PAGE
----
“The youth of today are the builders and leaders of tomorrow. As Adcorp we know that enabling agility, focus and skill in the youth of today is the key to unlocking their potential for tomorrow ‘’ highlighted Dr John Wentzel, Chief Executive Officer, Adcorp Group. 

In the last two years, alliance partners have reached over 150,000 young people, empowered over 3000 young people through employability and mentorship programmes.  Giving high potential young talent access to a network of high performing industry professionals that accelerate opportunities, career and personal development goals.

We encourage young people to register for the upcoming event to click here and learn more about in-demand skills, insights to future of work and opportunities alliance partners have available for youth. 

 

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Investment

Fawry Invest in Sudanese Classifieds and Marketplace Platform alsoug, Marking First Overseas Venture

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 Fawry CEO Eng. Ashraf Sabry (Image: Supplied)

Fawry establishes strategic partnership with Sudanese consumer platform with an eye to scaling up technology platform beyond Egypt.

Fawry (the “Company”, FWRY.CA on the Egyptian Exchange), Egypt’s leading provider of e- payments solutions and digital banking services, announced today that it has finalized an investment in alsoug.com, Sudan’s largest online classifieds platform and marketplace, to help build out alsoug’s new fintech platform, Cashi. Fawry has acquired a strategic minority stake in the alsoug.com/Cashi holding company, marking the Company’s first venture capital investment outside of its Egyptian home market. The investment comes as part of Sudan’s first announced venture capital funding round.

Fawry played a leading role in ensuring the success of the USD 5m round, with the Company’s presence catalyzing involvement from other strategic Western VC players. As a strategic investor in alsoug, Fawry intends to leverage its long track record with white label technology solutions to help the platform expand in scale, enhancing the platform’s merchant acquisition operation, refining its go-to-market approach, and providing valuable insights that inform high-level strategy across all segments of the business.

Founded in 2016 by a world-class team of technology entrepreneurs, alsoug is now Sudan’s leading consumer internet platform and its largest digital marketplace. Alsoug is one of Sudan’s most downloaded apps on the Google Play app store with two million downloads and is a platform where sellers can list everything from real estate and cars to services and commodities.

Despite the political and economic headwinds experienced by Sudan as it goes through a transformative political transition, the platform has grown rapidly since 2016, reflecting alsoug’s highly skilled team of in-house developers, comprehensive coverage by its on-the-ground teams, as well as Sudan’s promising economic fundamentals. Moving forward, and building on the strategic partnership with Fawry, alsoug will significantly expand its service offering by building a new payments network capable of serving customers across Sudan, one of the largest countries on the African continent.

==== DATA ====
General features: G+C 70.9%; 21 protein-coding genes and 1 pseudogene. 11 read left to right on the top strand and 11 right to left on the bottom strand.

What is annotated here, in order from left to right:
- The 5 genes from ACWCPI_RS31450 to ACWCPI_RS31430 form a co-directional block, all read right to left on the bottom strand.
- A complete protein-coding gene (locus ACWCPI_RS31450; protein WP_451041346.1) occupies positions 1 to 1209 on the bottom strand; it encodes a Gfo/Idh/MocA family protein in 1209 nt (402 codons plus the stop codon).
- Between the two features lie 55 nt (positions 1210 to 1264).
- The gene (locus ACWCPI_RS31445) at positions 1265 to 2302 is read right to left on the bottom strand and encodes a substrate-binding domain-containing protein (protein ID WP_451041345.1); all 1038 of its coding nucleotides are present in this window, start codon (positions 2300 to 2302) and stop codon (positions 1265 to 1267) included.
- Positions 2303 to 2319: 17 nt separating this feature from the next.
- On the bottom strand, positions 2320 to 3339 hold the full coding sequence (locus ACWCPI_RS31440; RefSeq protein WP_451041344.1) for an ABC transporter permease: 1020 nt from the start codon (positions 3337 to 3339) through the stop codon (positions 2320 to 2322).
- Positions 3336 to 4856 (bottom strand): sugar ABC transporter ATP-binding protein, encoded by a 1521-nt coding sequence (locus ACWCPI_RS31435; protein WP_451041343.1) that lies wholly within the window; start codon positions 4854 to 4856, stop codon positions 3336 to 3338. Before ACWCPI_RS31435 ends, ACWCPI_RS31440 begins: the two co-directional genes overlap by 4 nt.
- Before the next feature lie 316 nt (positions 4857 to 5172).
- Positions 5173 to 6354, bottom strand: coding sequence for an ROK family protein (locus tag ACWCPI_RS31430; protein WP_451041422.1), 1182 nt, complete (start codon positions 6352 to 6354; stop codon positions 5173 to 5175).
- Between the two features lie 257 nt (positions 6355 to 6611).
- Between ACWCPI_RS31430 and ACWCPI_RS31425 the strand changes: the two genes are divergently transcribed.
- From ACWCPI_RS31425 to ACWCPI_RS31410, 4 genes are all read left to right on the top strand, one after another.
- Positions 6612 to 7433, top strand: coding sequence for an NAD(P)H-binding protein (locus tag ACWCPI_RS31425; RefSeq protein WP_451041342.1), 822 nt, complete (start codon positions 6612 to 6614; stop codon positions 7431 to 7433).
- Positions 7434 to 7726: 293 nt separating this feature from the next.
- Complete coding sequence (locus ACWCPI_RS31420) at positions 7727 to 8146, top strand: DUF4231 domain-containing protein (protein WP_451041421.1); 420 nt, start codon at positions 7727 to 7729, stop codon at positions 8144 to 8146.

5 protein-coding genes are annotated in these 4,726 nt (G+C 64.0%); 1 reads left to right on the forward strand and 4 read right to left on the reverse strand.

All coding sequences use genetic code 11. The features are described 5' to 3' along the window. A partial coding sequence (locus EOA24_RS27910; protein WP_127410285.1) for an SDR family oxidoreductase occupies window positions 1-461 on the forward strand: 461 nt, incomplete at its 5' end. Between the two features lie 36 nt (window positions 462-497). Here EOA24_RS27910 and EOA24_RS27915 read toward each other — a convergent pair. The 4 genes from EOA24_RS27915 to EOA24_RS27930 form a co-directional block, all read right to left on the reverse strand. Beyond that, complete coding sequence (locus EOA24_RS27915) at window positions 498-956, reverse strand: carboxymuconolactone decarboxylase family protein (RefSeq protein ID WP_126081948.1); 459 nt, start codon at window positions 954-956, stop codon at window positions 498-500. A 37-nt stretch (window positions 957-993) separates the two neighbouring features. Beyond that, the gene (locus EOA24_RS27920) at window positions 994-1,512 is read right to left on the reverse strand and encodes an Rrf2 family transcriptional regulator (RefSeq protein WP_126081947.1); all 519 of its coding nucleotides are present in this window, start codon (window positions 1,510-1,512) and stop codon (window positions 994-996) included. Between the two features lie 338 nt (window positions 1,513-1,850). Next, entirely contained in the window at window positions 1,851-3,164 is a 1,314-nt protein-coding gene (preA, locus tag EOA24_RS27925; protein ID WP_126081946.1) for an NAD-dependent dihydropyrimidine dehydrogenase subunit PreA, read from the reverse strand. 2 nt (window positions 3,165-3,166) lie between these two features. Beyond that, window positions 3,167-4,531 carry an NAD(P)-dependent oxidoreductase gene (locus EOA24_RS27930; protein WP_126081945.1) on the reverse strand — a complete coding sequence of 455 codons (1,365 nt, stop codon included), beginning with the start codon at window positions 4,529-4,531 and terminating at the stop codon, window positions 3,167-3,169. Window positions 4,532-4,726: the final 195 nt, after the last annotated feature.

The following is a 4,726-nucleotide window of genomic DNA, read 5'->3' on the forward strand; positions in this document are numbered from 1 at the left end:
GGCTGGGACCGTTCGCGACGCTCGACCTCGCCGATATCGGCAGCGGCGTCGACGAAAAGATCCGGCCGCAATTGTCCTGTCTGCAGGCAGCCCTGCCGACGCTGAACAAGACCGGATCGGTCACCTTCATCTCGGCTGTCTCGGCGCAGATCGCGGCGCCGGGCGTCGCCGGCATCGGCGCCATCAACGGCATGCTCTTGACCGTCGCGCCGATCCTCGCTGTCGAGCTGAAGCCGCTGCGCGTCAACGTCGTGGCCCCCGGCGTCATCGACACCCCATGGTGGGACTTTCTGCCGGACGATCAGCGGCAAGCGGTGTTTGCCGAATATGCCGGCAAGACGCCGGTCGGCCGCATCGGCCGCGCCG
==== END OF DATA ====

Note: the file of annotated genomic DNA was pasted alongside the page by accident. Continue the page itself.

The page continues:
“We’re delighted to be kicking off our partnership with alsoug, one of Sudan’s most exciting prospects and a Sudanese leader in tech innovation. This is our first investment foray outside of Egypt in our thirteen years of operation, and we’re confident that our story with alsoug and Cashi will be a special one. Fawry’s investment in alsoug delivers on our plans to venture into underserved international markets by leveraging our technology and teaming up with strong local players. This investment will provide us the opportunity to strategically expand our footprint into Africa and transfer the experience we’ve gained in the dynamic Egyptian market to neighboring Sudan, an economy with major potential across several sectors and with a significant pool of entrepreneurial talent. Meanwhile, Fawry’s strategic partnership with alsoug leaves it ideally placed to help guide the platform’s rollout of a countrywide payments system, a feat which Fawry has already managed through a scalable, robust, and best-in-class technology platform.” said: Fawry CEO Eng. Ashraf Sabry

“This investment marks a significant milestone not just for alsoug, but for the nascent tech space in Sudan as a whole, which has until today been essentially shut out of the global capital markets. I hope this investment is the first of many and that the huge potential of the tech sector in Sudan is fully realized in the coming years. We are looking forward to working with Fawry, and our new strategic shareholders, to continue our expansion from the classifieds and marketplace space into payments. We will build a payments platform that will deliver financial inclusion to all Sudanese.” said Alsoug co-founder and CEO Tarneem (Nina) Saeed